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You wrote, Before the law changed in 1997 you could include fixup expenses in determining how much you had to spend on a replacement residence, but the whole concept of replacement disappeared in that change in the law.

I just went and read the relevant section in Pub 523. According to it, the cost basis is important. See page 8:

Increases to Basis

These include the following.

o Additions and other improvements that have a useful life of more than 1 year.
o Special assessments for local improvements.
o Amounts you spent after a casualty to restore damaged property.

And elsewhere there are the reasons why some or all of your gain may not be tax exempt, which is why determining your cost basis was important in the first place.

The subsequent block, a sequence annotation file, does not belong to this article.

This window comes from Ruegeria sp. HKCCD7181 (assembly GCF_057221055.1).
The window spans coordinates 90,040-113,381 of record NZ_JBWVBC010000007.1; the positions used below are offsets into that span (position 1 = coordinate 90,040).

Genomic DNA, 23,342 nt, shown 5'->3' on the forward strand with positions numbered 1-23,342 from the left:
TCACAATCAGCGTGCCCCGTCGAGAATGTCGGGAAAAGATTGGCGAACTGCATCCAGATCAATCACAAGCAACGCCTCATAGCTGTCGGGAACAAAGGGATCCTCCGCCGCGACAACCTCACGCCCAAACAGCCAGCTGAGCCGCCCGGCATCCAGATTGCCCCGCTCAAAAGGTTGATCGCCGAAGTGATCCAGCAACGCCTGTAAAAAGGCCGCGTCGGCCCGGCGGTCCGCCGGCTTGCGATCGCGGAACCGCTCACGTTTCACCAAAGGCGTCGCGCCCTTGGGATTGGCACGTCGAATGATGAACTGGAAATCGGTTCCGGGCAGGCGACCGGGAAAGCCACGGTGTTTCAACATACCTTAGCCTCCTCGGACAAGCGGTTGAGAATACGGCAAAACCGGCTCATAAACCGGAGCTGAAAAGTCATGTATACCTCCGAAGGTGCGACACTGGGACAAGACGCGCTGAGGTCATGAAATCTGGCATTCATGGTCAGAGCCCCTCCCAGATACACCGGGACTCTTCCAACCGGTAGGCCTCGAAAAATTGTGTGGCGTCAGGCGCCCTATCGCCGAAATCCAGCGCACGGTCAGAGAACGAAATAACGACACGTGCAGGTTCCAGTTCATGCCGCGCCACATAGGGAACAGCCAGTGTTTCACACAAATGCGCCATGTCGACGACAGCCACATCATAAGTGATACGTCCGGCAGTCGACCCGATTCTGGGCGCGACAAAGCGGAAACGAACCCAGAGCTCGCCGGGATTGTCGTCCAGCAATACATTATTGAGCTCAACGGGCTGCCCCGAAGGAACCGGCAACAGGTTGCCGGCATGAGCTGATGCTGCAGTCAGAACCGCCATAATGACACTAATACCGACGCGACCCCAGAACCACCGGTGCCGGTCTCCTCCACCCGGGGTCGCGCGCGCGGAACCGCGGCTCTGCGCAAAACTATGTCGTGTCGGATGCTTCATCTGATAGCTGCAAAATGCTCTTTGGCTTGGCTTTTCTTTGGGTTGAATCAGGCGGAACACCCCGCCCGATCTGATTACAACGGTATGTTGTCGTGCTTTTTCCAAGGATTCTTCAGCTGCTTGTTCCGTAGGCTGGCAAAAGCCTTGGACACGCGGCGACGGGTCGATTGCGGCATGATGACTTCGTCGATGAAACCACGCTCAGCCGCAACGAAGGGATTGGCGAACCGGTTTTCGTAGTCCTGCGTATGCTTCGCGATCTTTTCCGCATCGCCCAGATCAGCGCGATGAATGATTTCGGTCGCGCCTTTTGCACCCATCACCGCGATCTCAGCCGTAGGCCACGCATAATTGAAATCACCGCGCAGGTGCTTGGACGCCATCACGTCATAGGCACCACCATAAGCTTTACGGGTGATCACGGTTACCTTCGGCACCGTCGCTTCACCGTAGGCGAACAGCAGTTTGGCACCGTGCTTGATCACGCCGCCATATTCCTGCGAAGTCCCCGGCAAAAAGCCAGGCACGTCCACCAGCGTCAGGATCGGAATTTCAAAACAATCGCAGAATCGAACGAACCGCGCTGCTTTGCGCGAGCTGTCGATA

Actually from the definitions in Pub 523, all of my changes and improvements may add to my cost basis. They all have a useful life of more than 1 year. There are several reasons I might need to know this basis when I sell:

1. I might convert the property to a rental;
2. I might need to sell the house before 2 years are up;
3. This exemption may be sunset or eliminated before I sell; and,
4. Housing inflation could increase the value of the house by more than $250,000 in the next 10 years. (It could happen...)

OK, none of these are LIKELY to apply to me; but any of them could before I move out.

- Joel
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